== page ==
After U.S. Attorney General Jeff Sessions announced Tuesday morning that the Obama administration program known as Deferred Action for Childhood Arrivals (DACA) would be phased out, immigrants rights groups, state leaders and legislators got to work on possible ways to thwart the decision attributed to President Trump.

U.S. Rep. Adam Schiff of Burbank quickly embraced a tool that's been used before: stripping funds from federal law enforcement. Rep. Dana Rohrabacher of Orange County did this successfully by blocking taxpayer cash for U.S. Department of Justice crackdowns on cannabis in states where medical pot is legal. Schiff said today that he planned to introduce legislation that would, according to a statement from his office, “prohibit any funds to be used for the deportation of individuals granted deferred action under the Deferred Action for Childhood Arrivals (DACA) program.”

The proposal would be attached to spending authorization for the federal government under the Department of the Interior, Environment and Related Agencies Appropriations Act. “For many Dreamers, America is the only home they’ve ever known, and deporting these young people would be cruel and wrong,” Schiff said in a statement.

The DACA program covers folks known as “Dreamers” — named for multiple unsuccessful congressional attempts, known collectively as the Dream Act, to create protection for undocumented people brought to the United States as minors. There are nearly 800,000 people covered by DACA protection, with nearly one-fourth of them in California, according to Schiff's office. About 100,000 Dreamers are believed to reside in Greater Los Angeles.

U.S. Rep. Linda Sánchez of Whittier and U.S. Rep. Tony Cárdenas of the East Valley said through representatives that they would support the legislation. “The president has shown his outright hostility to the Latino community,” Sánchez said in a statement. However, these two, along with Schiff, are Democrats, and they'd need Republican support to give this proposal life.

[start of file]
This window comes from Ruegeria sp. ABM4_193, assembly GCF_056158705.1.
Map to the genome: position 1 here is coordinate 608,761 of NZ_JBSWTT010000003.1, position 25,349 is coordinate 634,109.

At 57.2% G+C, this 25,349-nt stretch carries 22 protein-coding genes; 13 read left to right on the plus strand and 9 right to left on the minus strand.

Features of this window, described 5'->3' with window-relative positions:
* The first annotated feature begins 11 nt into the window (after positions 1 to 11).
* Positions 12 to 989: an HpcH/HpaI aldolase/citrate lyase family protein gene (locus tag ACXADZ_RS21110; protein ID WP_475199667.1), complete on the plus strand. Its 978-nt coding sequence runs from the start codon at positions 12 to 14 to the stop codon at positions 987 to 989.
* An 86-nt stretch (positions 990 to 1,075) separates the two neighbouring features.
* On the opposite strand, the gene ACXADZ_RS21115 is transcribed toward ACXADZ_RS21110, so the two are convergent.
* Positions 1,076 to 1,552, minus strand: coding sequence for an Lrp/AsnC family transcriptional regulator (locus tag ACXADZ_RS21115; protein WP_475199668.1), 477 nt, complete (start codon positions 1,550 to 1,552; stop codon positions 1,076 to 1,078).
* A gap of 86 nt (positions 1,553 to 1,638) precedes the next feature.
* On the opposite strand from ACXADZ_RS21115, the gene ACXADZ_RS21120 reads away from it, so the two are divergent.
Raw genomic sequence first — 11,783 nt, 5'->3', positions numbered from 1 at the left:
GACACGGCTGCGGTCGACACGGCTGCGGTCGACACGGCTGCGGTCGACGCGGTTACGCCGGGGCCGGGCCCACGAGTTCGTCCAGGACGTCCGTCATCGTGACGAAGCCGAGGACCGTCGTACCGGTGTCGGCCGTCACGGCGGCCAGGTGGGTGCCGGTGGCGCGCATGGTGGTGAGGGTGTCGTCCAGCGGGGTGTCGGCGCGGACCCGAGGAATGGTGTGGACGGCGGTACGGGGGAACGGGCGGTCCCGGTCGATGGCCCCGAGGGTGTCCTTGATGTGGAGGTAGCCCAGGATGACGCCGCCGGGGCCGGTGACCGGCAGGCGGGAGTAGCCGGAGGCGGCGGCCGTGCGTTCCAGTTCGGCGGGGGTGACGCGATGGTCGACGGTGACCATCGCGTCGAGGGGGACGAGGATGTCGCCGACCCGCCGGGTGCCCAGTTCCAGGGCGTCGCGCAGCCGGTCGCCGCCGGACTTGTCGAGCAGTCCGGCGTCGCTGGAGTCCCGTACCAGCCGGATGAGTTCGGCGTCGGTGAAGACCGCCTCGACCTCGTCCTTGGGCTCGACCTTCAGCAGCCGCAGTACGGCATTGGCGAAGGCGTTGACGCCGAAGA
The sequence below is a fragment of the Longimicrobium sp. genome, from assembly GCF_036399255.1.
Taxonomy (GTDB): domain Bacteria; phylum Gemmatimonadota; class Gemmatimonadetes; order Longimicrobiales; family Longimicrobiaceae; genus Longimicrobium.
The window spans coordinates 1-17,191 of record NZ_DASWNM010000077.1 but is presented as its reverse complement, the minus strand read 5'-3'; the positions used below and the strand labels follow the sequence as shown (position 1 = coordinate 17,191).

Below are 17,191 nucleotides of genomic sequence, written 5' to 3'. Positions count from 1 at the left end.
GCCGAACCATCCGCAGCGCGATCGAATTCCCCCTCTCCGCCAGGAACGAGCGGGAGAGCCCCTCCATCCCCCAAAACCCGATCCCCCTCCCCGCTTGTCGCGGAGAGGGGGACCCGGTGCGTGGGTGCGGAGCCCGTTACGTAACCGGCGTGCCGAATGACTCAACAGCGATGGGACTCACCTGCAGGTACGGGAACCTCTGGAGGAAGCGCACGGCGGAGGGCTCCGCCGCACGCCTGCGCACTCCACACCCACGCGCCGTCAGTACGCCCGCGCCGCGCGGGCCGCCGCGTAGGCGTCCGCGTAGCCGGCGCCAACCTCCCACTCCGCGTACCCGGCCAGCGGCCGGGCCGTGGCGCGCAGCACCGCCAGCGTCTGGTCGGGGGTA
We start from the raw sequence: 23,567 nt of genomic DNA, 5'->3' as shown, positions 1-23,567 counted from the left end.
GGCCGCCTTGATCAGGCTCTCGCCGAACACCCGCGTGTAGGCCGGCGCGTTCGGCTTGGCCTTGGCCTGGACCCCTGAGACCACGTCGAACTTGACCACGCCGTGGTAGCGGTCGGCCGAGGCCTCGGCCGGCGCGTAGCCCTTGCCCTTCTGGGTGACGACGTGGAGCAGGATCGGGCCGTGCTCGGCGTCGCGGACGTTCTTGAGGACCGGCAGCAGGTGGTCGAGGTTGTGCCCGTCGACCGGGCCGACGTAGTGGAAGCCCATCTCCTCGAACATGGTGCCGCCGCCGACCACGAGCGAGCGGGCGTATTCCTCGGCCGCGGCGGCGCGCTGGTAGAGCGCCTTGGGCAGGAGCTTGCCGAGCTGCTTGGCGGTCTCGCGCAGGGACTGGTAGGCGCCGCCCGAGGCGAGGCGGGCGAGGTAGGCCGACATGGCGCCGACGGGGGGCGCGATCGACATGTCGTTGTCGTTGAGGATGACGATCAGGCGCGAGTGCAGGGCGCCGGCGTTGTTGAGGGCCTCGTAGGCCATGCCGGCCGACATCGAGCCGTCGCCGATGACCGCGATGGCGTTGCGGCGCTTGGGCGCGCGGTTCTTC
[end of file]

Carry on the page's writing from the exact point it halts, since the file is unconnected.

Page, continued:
Martha Arevalo, executive director of the Central American Resource Center (CARECEN), says that's highly unlikely. “I'm hesitant to say there will be bipartisan support,” she says. “But I'm grateful Adam Schiff is thinking outside the box to do what's best for this nation.”

Jorge-Mario Cabrera, director of communications for one of the West Coast's largest immigrants rights groups, CHIRLA (Coalition for Humane Immigrant Rights), agreed that Schiff's is an honorable stand regardless of outcome. “Trump's deportation machine is insatiable and we applaud elected officials who stand for fairness and justice and not approve not even $1 for more deportations, cruelty and family separations,” he said via email.

Carlos Amador, organizing director of the California Immigrant Policy Center, wasn't impressed. Amid contemporary deportations across Southern California, he wants to see broader action to block what he sees as an ethnic witch hunt.

“Deportations are happening now for those not protected by DACA,” he says. “Those people should be protected as well — not just choosing the most likable of immigrants.

“If Rep. Adam Schiff or other members of Congress feel there's a way to defund Trump's deportation machine,” Amador says, “then we should do it for everyone regardless of when they came to this country.”

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